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A lifestyle blog by a London gal who loves plants, metal, bleaching my hair and Osaka

Sunday 26 June 2016

My thoughts on the Nikon D3300 6 months on: a mini review

Nikon D3300 review

So it's been around 5 months since I bought my Nikon D3300, and I wanted to write a follow up post on how I've been getting on with it. This was my first DSLR and I'm a total newbie at photography, so if you're a camera expert then this post is probably not going to be helpful. But, if you're a beginner like me, and you're wondering if I'd personally recommend the D3300 as a good first DSLR, then read on!

(TL:DR I'm really enjoy it so far and I'd recommend it)

I'd researched 'good first DSLRs' a fair bit beforehand, and the D3300 was recommended a lot as a good starter DSLR. It's fairly inexpensive, but has some good specs- check them out on the Nikon website- and I bought it together with the 55mm lens, which is apparently a good versatile lens (and a 50mm ish lens is often recommended by other bloggers). With the 55mm lens, you can zoom in, and you can also get a really nice bokeh effect. It came with a lens cap, a manual, and also some editing software (which I still need to have a play around with). However, it has a way better sensor than my ipod's camera, and the pictures do look a lot better (especially compared to ones taken with the front camera... eek). The battery life is also so good! I can get a good few days of use out of it before I need to charge the battery again.

Before you jump in and buy it, consider whether you even need a fancy camera in the first place. There are a tonne of tutorials floating around on the web on how to take blog photos with an iphone or your smartphone, so you should weigh up whether you really need it. It is an expense, after all. Also part of the expense is any extra kit you might want to buy: SD cards are a must, but things like camera remotes, tripod, spare battery, wifi adaptor (I think the latest model has built in wifi but you need to buy the special adaptor for mine). Another potential cost is any extra lenses- they can get really pricy. Personally, I'm really happy with my lens, but it really depends on what you're going to be using it for.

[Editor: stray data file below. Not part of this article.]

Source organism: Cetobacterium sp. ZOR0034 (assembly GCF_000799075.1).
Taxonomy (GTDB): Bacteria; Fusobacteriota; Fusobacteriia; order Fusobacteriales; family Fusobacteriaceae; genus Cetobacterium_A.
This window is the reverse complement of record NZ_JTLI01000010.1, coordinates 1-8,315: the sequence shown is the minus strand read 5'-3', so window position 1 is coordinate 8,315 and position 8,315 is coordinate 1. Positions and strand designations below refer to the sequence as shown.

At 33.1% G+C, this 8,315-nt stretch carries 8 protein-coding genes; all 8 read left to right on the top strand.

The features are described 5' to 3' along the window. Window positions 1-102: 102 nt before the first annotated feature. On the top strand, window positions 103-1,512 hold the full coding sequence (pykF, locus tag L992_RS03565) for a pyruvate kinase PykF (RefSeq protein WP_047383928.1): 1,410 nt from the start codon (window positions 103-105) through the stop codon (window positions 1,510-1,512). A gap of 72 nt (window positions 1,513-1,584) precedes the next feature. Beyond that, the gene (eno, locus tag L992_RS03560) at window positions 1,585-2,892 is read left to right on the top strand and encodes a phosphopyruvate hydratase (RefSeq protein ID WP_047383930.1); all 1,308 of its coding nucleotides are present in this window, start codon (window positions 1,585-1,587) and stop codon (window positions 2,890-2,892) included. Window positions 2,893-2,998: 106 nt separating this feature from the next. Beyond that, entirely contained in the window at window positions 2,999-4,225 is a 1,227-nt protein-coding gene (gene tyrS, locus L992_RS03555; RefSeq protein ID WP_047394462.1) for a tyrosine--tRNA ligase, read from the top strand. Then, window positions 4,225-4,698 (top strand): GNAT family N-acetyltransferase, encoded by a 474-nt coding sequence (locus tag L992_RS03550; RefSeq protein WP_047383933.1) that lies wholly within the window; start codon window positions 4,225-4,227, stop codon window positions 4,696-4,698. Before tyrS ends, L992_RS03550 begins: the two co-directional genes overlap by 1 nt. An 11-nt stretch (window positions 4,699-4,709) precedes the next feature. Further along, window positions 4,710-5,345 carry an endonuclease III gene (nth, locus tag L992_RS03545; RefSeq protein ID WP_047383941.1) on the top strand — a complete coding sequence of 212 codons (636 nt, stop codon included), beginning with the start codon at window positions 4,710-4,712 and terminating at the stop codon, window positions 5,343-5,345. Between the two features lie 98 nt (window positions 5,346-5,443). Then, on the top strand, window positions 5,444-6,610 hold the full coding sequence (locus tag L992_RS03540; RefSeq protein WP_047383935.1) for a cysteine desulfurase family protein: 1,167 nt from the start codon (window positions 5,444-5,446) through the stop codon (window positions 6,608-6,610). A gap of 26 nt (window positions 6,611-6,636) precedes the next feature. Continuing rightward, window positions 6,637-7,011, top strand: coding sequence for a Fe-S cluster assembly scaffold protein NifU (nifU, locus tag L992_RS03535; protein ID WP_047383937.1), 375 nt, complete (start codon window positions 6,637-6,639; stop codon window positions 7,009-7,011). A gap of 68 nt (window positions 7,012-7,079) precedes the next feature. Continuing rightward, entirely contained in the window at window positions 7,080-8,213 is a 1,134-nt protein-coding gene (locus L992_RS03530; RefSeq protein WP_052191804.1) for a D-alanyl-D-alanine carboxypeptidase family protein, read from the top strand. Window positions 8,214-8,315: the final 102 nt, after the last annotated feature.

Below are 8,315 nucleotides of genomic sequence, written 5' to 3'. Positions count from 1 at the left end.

A thing to think about before you buy it (if you're a beginner like me) is that just having a DSLR doesn't necessarily mean your photography will get better straight away. You have to learn how to use manual mode (or one of the 'aperture priority' or 'shutter priority' modes, to get the best out of it, and I have still got a tonne to learn.

For me personally it's been a great decision, I've got loads of use out of it and taken some really cool photos, if I do say so myself. I really wanted to improve my blog, and better imagery is such a big part of that. Having a 'fancy camera' has made inspired to get better at photography!

Thanks for reading~
-Amy xoxo



  1. This was such a great read! <3 I'm a Nikon girl too, I've had my D5000 for almost 7 years and it's the best camera I've ever owned xx

    1. Thanks~ <3 7 years? wow, you're a camera pro by now then ^O^ No wonder your blog photography always looks on point :)


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